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On the Beach waits for ad drive payoff

The travel firm has made a massive push to win market share following the collapse of Thomas Cook,

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The company specialises in beach holidays (Rui Vieira./PA)

The company specialises in beach holidays (Rui Vieira./PA)

The company specialises in beach holidays (Rui Vieira./PA)

Investors in travel firm On the Beach will have to wait until the second half of the financial year before seeing the full payoff from its massive push to win market share from Thomas Cook.

The online booking company, which specialises in beach destinations, said its rival’s collapse had given it an “unprecedented opportunity” to take a bigger piece of the market.

Bosses more than doubled the amount they spend on offline marketing, but expect that part of the hoped-for payoff will not come until later this year.

Chief executive Simon Cooper said: “The actions we have taken in the first four months of the new financial year have accelerated our market share gain and mean we are well prepared to take advantage of capacity returning into the market.

Incremental investment into offline marketing activity is helping to drive significant growth in awarenessSimon Cooper, chief executive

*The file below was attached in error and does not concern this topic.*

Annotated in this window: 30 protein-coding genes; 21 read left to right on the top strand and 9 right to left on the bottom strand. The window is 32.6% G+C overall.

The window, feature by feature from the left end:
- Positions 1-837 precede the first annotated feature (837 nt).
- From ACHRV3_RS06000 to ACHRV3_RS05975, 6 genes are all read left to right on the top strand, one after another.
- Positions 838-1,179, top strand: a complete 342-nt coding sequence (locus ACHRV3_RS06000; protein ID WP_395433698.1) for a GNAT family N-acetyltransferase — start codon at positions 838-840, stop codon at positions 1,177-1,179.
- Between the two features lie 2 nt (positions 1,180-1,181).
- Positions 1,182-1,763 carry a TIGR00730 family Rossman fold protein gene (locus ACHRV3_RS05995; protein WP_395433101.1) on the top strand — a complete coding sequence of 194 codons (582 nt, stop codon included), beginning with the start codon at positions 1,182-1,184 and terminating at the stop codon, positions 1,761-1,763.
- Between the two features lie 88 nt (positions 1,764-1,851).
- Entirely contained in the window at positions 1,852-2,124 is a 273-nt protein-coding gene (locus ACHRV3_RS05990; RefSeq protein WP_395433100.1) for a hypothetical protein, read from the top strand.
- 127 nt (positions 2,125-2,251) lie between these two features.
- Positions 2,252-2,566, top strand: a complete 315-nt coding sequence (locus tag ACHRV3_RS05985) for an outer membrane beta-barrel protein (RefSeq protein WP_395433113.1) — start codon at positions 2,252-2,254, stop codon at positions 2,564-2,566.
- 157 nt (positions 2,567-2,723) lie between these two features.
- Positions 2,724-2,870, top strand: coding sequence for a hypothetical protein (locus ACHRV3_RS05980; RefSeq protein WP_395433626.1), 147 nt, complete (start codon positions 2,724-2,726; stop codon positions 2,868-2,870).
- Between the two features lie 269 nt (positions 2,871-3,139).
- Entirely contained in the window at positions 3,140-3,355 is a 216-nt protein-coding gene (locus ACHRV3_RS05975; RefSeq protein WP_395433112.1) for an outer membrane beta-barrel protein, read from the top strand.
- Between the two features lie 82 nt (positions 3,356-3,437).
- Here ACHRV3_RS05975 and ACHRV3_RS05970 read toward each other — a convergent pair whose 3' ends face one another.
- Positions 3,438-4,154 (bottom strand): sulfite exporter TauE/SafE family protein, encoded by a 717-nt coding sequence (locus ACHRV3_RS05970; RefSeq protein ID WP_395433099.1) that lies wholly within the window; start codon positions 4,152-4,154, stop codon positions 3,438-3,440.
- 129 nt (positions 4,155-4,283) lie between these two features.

“Our incremental investment into offline marketing activity is helping to drive significant growth in awareness of the brand nationally.”

On the Beach leapt at the chance that it had when Thomas Cook collapsed. The 178-year-old business flew its last passengers last year, partly after it failed to keep up with the sector’s move online.

But the failure has also pushed up prices across the industry as passengers compete for fewer available seats.

Mr Cooper and his team do not expect prices to return to normal until the next financial year at the earliest, they said.

Nor are rising prices helped by the grounding of Boeing’s 737 Max aeroplanes.

Airlines across the world were forced to temporarily retire their versions of the plane last year after the model was involved in two crashes.

Boeing is still cautioning that it will take time to get the planes off the tarmac and back up into the air. Earlier this week Ryanair said it was delaying it aim to carry 200 million people every year because of the delays in delivering its new 737 Max planes.

It does not expect them to be delivered until September or October, the budget carrier said.

PA